Editor’s letter: Is slowdown the path ahead for market at the crossroads?

Andy Thomson
Andy Thomson

There appear to be two counteracting forces at work in the real estate debt markets in the early part of 2016.

On the one hand, there is some caution and nervousness. Market players are looking at events out of their control, such as the negative effect of woes in China on stock markets around the world and wondering whether there may be signs of a new crisis looming in 2016.

While the real estate debt market has acted with what is perceived to be pragmatism and a high degree of responsibility since the past crisis – with loan-to-value (LTV) ratios being held steady at reasonably conservative levels – there are concerns about the frothiness of real estate equity investment and the possible implications of this for the market as a whole.

Some observers express the view that the relative slowdown by banks seen in European lending in the final quarter of last year was only a temporary phenomenon.

With activity having been maintained at healthy levels through the majority of the year, many lenders hit their annual targets early – and either reined back completely or dabbled selectively (while holding their ground on the terms of the loans).

However, with new targets for 2016, the theory goes that activity should soon get back to normal if it hasn’t already.

That’s one way of looking at it. However, others express the view that, far from constituting a mere blip, the signs of a genuine and lasting change in market conditions can be detected.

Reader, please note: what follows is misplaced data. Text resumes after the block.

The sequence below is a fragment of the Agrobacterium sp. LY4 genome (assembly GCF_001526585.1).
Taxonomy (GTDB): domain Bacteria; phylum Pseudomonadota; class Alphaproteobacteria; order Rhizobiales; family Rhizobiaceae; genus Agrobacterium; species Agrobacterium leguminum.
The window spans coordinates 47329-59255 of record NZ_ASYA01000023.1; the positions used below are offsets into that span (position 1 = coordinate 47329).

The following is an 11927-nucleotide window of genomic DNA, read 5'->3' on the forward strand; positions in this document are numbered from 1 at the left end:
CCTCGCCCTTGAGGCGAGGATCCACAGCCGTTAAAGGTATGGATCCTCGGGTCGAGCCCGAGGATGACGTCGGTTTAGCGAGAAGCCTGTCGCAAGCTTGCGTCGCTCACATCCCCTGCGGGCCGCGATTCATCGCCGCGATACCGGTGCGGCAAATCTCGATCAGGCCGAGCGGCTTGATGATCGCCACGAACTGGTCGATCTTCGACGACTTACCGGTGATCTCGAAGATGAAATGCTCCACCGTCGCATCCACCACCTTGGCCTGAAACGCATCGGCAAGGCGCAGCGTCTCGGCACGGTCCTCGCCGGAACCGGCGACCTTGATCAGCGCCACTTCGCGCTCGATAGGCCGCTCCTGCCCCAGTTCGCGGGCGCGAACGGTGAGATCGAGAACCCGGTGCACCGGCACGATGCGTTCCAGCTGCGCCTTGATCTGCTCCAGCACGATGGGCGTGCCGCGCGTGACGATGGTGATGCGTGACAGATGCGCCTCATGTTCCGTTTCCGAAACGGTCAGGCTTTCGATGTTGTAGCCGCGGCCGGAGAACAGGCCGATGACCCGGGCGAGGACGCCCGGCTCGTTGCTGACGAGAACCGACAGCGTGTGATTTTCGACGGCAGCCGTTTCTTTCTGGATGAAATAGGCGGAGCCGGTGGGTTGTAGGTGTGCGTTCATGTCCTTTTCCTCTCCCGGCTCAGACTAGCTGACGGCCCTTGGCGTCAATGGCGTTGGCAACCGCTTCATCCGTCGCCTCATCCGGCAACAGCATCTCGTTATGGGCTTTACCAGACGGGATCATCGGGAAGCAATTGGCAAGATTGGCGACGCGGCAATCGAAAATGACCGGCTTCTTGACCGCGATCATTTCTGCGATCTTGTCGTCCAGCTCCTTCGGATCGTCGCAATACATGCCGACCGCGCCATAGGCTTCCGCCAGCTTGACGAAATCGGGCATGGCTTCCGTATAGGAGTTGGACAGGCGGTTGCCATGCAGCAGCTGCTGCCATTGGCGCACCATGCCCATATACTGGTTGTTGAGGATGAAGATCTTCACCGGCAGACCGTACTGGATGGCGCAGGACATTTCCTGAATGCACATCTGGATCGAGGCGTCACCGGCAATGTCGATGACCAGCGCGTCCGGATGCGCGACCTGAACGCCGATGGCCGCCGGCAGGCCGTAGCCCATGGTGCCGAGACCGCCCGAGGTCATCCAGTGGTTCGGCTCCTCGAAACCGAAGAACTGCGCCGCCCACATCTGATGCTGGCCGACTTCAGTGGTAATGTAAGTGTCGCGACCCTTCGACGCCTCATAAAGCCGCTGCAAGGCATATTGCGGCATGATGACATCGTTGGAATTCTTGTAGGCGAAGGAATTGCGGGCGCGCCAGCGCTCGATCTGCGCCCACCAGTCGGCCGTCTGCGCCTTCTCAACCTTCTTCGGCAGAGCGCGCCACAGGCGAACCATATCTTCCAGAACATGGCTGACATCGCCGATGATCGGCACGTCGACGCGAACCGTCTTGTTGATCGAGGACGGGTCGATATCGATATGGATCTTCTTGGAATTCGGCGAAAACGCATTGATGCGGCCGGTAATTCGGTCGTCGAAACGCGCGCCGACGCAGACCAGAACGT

They think that macroeconomic volatility, combined with the concerns about real estate equity, are sufficient to have put a brake on activity that will not be easily released – and that the expectation should be of a flat year ahead.

Then again, it’s plausible to conclude that if lending remains subdued in some areas, it will probably increase in others.


The year of development finance

One market source recently told us that they expect 2016 to be “the year of development finance” in a London context, as investors seek higher returns and banks target higher margins – although the source also stressed that this is predicated on the banks being able to identify high-quality borrowers.

In this, the February 2016 issue of Real Estate Capital (a very Happy New Year, by the way!), we explore opportunities to lend to operating assets. We take a look at the motivations and challenges for lenders in the healthcare, hotels, resorts and student housing sectors.

This issue also includes a profile of Atlanta-based Quadrant Real Estate Advisors  and a country special on Ireland, as well as a selection of topical news and analysis pieces and our data round-up at the back of the issue.

Forward notice that our March 2016 issue will include our Review of 2015, including all the results from our annual awards poll. Don’t miss it!

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